The third sentence talks about the percentage for the entire country... Percentages are about a portion of the entire population. I think what you wanted to say there instead of percentage would be "If you think that’s a lot, can you imagine the number of deaths worldwide?" I did some minor editing to remove the questions (asking a question isn't persuasive) and this is what I suggest: There are (exact #) deaths a year in Michigan alone from drunk driving. For the state of Michigan that’s about 36 percent of all deaths. If you think that’s a lot, can you imagine the number of deaths worldwide? Lowering the drinking age will only increase the amount of people that can purchase alcohol, so we can predict that the number of these tragedies will increase. If 21 year olds are not all responsible enough to drink responsibility, then we can not expect 18 year olds to be either. I think the fact that people are trying to lower the drinking age to 18 is wrong, and will only cause more accidents, deaths and tragedy for our country. I realize that, at the moment, Michigan is the only state trying to lower the drinking age to 18, but this is a national issue. I can say from personal experience that drunken-related accidents are things that severely impact your life. We can help lower the amount of accidents due to drunk driving through a variety of different community initiatives. Lowering the drinking age will not make our world a safer place and should not be done. Then I'd finish up with something emotional about dead kids and appealing to our state lawmakers.

Farran Farran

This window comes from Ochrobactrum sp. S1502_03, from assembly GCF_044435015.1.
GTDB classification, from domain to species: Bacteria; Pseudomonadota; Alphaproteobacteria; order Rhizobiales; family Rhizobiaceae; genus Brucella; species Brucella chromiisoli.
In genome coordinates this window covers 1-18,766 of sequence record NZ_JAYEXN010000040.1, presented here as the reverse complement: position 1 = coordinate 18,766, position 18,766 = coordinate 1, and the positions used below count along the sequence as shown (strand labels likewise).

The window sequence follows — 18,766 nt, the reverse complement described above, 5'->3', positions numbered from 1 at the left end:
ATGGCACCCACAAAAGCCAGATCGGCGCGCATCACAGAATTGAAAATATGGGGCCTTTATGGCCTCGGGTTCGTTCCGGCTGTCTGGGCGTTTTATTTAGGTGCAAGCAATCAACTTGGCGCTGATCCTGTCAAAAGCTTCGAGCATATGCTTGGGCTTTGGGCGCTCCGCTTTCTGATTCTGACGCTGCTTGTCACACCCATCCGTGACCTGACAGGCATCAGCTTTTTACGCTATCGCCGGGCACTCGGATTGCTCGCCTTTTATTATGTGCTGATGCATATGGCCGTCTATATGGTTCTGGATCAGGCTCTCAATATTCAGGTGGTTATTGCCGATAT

Your introduction so far is pretty good. I just have one major suggestion. So far you have taken the first person point of view with much of your evidence and claims ("I can't believe..." "I think that people..." "I realize that..."). Not to be demeaning to you or anything, it just appears unprofessional to the reader of your letter. Of course reader wants to know your opinion of the subject, otherwise they would not be reading your letter in the first place, so there is no reason to reinforce the fact that it is your opinion. In fact, if you reword several of your sentences so as to not use the first person, you will probably find that the letter will sound more convincing. When it sounds like you are taking the thoughts and opinions of others into consideration (even if you are not, it just has to appear to), your credibility is much more convincing. More specifically to your piece though, I personally like all of the facts that you utilize. You combine a lot of both emotional and logical appeals to the audience which is necessary in a persuasive piece. Often times either one or the other is left out of the piece and it isn't as dynamic as the audience will be; some people react better to logical than emotional appeals and vice versa. Your first sentence is a little risky; it is assuming that the audience cares about the deaths in Michigan to the same level that you do. While this sounds a little harsh, it is true. You have to warm up your audience, introduce them to the topic, ensure that they are drawn in, BEFORE such a strong claim is made. If you simply took off the "I can't believe that" part it would be much better because at that point it is a fact instead of a claim. I particularly like the following: "So what would happen to those numbers if we lowered the drinking age? If 21 year olds aren’t all responsible enough to drink and drive, then what makes you think 18 year olds are?" I would only suggest to remove so from the start as it will give a more professional tone instead of a conversational one, and I would reword the second sentence as such: "If 21 year olds are not all responsible enought to drink and drive, then what suggests 18 year olds are?" This wording removes the informal contraction and takes away the reference to the reader. It is always dangerous and partly demeaning to assume what the reader is thinking in response to something because if you are wrong, then you have lost all of your credibility. It simply comes down to make your persuasive letter more formal and less conversational. This will build your credibility and amplify any striking facts, emotional appeals, or requests that you may have. I hope that this is helpful and not too overbearing. It may sound like I am not liking your piece, though this is not true. It is simply that there are several minor details that, if changed, can make your persuasive piece that much better.